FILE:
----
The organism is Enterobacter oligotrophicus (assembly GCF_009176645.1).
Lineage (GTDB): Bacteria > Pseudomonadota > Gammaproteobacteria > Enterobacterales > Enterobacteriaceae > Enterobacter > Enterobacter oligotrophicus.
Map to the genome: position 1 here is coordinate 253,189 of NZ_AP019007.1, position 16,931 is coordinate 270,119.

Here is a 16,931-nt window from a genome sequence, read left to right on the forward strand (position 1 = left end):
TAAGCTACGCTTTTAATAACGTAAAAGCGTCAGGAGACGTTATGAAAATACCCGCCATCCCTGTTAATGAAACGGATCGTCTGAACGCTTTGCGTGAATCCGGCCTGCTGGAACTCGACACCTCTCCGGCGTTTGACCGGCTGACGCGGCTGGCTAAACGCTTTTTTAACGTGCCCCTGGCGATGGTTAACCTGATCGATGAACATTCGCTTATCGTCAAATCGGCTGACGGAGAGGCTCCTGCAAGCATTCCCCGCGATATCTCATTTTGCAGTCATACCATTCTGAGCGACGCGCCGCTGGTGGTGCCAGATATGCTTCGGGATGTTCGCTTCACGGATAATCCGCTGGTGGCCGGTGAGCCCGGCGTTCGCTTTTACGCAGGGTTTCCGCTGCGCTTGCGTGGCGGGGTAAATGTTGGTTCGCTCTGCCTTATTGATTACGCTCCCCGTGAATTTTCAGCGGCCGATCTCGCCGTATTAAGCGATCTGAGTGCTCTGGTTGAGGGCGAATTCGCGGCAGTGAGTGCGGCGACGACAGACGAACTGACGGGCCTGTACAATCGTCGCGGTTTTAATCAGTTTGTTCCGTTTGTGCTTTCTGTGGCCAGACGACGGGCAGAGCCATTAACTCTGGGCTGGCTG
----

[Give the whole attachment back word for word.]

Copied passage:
The organism is Enterobacter oligotrophicus (assembly GCF_009176645.1).
Lineage (GTDB): Bacteria > Pseudomonadota > Gammaproteobacteria > Enterobacterales > Enterobacteriaceae > Enterobacter > Enterobacter oligotrophicus.
Map to the genome: position 1 here is coordinate 253,189 of NZ_AP019007.1, position 16,931 is coordinate 270,119.

Here is a 16,931-nt window from a genome sequence, read left to right on the forward strand (position 1 = left end):
TAAGCTACGCTTTTAATAACGTAAAAGCGTCAGGAGACGTTATGAAAATACCCGCCATCCCTGTTAATGAAACGGATCGTCTGAACGCTTTGCGTGAATCCGGCCTGCTGGAACTCGACACCTCTCCGGCGTTTGACCGGCTGACGCGGCTGGCTAAACGCTTTTTTAACGTGCCCCTGGCGATGGTTAACCTGATCGATGAACATTCGCTTATCGTCAAATCGGCTGACGGAGAGGCTCCTGCAAGCATTCCCCGCGATATCTCATTTTGCAGTCATACCATTCTGAGCGACGCGCCGCTGGTGGTGCCAGATATGCTTCGGGATGTTCGCTTCACGGATAATCCGCTGGTGGCCGGTGAGCCCGGCGTTCGCTTTTACGCAGGGTTTCCGCTGCGCTTGCGTGGCGGGGTAAATGTTGGTTCGCTCTGCCTTATTGATTACGCTCCCCGTGAATTTTCAGCGGCCGATCTCGCCGTATTAAGCGATCTGAGTGCTCTGGTTGAGGGCGAATTCGCGGCAGTGAGTGCGGCGACGACAGACGAACTGACGGGCCTGTACAATCGTCGCGGTTTTAATCAGTTTGTTCCGTTTGTGCTTTCTGTGGCCAGACGACGGGCAGAGCCATTAACTCTGGGCTGGCTG